On Tue, Feb 17, 2015 at 09:29:19AM -0800, Clint Byrum wrote:
> Excerpts from Daniel P. Berrange's message of 2015-02-17 02:37:50 -0800:
> > On Wed, Feb 11, 2015 at 03:14:39PM +0100, Stefano Maffulli wrote:
> > > > ## Cores are *NOT* special
> > > > 
> > > > At some point, for some reason that is unknown to me, this message
> > > > changed and the feeling of core's being some kind of superheros became
> > > > a thing. It's gotten far enough to the point that I've came to know
> > > > that some projects even have private (flagged with +s), password
> > > > protected, irc channels for core reviewers.
> > > 
> > > This is seriously disturbing.
> > > 
> > > If you're one of those core reviewers hanging out on a private channel,
> > > please contact me privately: I'd love to hear from you why we failed as
> > > a community at convincing you that an open channel is the place to be.
> > > 
> > > No public shaming, please: education first.
> > 
> > I've been thinking about these last few lines a bit, I'm not entirely
> > comfortable with the dynamic this sets up.
> > 
> > What primarily concerns me is the issue of community accountability. A core
> > feature of OpenStack's project & individual team governance is the idea
> > of democractic elections, where the individual contributors can vote in
> > people who they think will lead OpenStack in a positive way, or conversely
> > hold leadership to account by voting them out next time. The ability of
> > individuals contributors to exercise this freedom though, relies on the
> > voters being well informed about what is happening in the community.
> > 
> > If cases of bad community behaviour, such as use of passwd protected IRC
> > channels, are always primarily dealt with via further private 
> > communications,
> > then we are denying the voters the information they need to hold people to
> > account. I can understand the desire to avoid publically shaming people
> > right away, because the accusations may be false, or may be arising from a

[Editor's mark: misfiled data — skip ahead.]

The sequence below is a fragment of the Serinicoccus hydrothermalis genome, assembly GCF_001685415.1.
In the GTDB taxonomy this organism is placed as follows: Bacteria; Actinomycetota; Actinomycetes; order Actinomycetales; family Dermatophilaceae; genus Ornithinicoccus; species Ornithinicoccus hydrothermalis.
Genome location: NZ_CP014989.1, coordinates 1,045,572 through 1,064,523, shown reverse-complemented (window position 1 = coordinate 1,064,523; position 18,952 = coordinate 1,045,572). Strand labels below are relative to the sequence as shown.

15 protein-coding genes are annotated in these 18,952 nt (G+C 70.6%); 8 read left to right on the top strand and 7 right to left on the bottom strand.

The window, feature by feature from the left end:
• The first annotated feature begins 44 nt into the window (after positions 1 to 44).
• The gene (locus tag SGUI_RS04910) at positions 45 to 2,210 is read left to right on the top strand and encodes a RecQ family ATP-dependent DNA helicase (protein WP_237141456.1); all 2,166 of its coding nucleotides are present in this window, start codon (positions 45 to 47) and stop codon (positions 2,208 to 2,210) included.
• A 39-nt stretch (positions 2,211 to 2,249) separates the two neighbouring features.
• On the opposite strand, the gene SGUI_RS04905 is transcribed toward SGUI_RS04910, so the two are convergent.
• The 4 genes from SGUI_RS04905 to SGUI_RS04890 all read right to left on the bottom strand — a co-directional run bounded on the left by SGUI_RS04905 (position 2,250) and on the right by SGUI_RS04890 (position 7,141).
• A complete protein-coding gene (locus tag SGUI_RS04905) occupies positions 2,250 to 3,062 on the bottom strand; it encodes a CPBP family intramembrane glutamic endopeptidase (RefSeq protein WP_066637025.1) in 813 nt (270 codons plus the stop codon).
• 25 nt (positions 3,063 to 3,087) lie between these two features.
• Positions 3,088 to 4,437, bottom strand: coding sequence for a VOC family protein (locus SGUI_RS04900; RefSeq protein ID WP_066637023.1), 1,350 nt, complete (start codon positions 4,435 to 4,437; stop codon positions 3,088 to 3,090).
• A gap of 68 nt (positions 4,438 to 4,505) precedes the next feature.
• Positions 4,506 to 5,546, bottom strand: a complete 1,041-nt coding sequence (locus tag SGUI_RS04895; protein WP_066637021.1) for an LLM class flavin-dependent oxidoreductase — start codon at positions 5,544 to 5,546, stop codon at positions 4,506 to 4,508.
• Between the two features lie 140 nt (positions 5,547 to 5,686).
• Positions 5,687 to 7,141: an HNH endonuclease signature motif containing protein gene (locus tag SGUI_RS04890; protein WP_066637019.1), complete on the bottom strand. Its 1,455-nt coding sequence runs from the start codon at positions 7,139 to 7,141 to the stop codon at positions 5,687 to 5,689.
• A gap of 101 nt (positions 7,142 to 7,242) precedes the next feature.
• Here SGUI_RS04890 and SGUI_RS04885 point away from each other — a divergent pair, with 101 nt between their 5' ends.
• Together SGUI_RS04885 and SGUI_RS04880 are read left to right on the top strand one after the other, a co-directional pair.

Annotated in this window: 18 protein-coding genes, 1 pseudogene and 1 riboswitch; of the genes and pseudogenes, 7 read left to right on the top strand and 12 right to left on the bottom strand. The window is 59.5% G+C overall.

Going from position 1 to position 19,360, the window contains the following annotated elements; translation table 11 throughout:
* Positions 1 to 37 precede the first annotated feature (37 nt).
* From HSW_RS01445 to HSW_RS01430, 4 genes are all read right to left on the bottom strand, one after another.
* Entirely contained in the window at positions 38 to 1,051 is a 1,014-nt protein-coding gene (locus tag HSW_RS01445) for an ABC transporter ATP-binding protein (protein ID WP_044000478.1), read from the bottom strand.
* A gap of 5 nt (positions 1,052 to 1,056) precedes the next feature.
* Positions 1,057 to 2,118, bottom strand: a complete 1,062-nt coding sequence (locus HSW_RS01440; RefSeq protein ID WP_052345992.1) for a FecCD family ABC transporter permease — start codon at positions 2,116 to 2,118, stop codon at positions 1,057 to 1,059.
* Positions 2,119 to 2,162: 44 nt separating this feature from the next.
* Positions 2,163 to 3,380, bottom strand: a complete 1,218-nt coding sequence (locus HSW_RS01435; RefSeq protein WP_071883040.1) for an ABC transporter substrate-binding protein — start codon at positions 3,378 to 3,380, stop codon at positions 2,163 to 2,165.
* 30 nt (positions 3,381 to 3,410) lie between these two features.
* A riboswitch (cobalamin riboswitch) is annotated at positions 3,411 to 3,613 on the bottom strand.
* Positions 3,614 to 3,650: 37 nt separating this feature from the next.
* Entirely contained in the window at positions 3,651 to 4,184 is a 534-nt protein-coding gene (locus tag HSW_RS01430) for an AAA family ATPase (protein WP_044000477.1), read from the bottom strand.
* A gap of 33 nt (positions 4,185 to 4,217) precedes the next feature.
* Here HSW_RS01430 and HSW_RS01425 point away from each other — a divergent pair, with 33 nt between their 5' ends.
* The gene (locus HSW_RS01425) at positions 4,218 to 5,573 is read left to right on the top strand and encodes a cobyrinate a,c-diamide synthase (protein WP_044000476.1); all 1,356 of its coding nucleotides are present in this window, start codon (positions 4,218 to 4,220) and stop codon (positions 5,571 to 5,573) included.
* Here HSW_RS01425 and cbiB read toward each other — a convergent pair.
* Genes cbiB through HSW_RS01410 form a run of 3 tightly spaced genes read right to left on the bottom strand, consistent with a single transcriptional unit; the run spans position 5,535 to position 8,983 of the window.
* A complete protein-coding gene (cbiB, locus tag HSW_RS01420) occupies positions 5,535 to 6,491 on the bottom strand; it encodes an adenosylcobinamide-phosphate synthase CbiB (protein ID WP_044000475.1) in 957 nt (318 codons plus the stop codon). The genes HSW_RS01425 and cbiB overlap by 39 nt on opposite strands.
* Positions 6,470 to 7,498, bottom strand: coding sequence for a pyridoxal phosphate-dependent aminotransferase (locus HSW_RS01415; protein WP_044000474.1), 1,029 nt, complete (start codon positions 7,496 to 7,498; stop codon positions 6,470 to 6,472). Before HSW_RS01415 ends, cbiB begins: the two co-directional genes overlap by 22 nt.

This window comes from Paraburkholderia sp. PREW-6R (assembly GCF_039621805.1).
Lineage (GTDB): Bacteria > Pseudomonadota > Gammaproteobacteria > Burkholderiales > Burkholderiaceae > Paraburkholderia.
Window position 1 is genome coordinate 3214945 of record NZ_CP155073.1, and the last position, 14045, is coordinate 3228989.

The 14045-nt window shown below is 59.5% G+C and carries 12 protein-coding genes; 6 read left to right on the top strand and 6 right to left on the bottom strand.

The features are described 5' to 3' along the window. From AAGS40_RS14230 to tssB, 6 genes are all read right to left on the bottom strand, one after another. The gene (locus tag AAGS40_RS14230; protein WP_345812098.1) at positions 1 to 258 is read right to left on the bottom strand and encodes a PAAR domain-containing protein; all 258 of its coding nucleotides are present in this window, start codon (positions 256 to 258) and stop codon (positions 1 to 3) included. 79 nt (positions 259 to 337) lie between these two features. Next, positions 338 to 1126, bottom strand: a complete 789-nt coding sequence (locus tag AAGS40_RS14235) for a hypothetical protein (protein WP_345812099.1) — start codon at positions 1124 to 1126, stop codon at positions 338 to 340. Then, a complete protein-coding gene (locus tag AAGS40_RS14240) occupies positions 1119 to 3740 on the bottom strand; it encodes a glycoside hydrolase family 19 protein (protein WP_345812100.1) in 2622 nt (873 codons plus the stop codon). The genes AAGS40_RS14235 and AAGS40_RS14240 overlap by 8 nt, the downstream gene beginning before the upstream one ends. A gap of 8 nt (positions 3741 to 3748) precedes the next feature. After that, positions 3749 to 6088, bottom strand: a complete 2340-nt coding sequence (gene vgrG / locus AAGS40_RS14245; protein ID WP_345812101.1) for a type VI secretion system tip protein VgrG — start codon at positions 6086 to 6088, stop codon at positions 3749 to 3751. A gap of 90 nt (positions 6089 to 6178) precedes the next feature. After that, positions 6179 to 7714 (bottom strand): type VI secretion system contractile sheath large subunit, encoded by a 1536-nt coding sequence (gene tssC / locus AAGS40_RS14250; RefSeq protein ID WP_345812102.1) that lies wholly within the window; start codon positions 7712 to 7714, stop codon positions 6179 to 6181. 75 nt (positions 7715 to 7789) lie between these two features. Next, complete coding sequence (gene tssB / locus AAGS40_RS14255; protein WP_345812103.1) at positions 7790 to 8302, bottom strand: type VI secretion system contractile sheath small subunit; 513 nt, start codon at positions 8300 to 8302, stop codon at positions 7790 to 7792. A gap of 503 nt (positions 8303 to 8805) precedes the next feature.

> > simple mis-understanding, but at some point genuine issues like this need
> > to be public. Without this we make it difficult for contributors to make
> > an informed decision at future elections.
> > 
> > Right now, this thread has left me wondering whether there are still any
> > projects which are using password protected IRC channels, or whether they
> > have all been deleted, and whether I will be unwittingly voting for people
> > who supported their use in future openstack elections.
> > 
> Shaming a person is a last resort, when that person may not listen to
> reason. It's sometimes necessary to bring shame to a practice, but even
> then, those who are participating are now draped in shame as well and
> will have a hard time saving face.

This really isn't about trying to shame people, rather it is about
having accountability in the open.

If the accusations of running private IRC channels were false, then
yes, it would be an example of shaming to then publicise those who
were accused.

Since it is confirmed that private password protected IRC channels
do in fact exist, then we need to have the explanations as to why
this was done be made in public. The community can then decide
whether the explanations offered provide sufficient justification.
This isn't about shaming, it is about each individual being able
to decide for themselves as to whether what happened was acceptable,
given the explanations.

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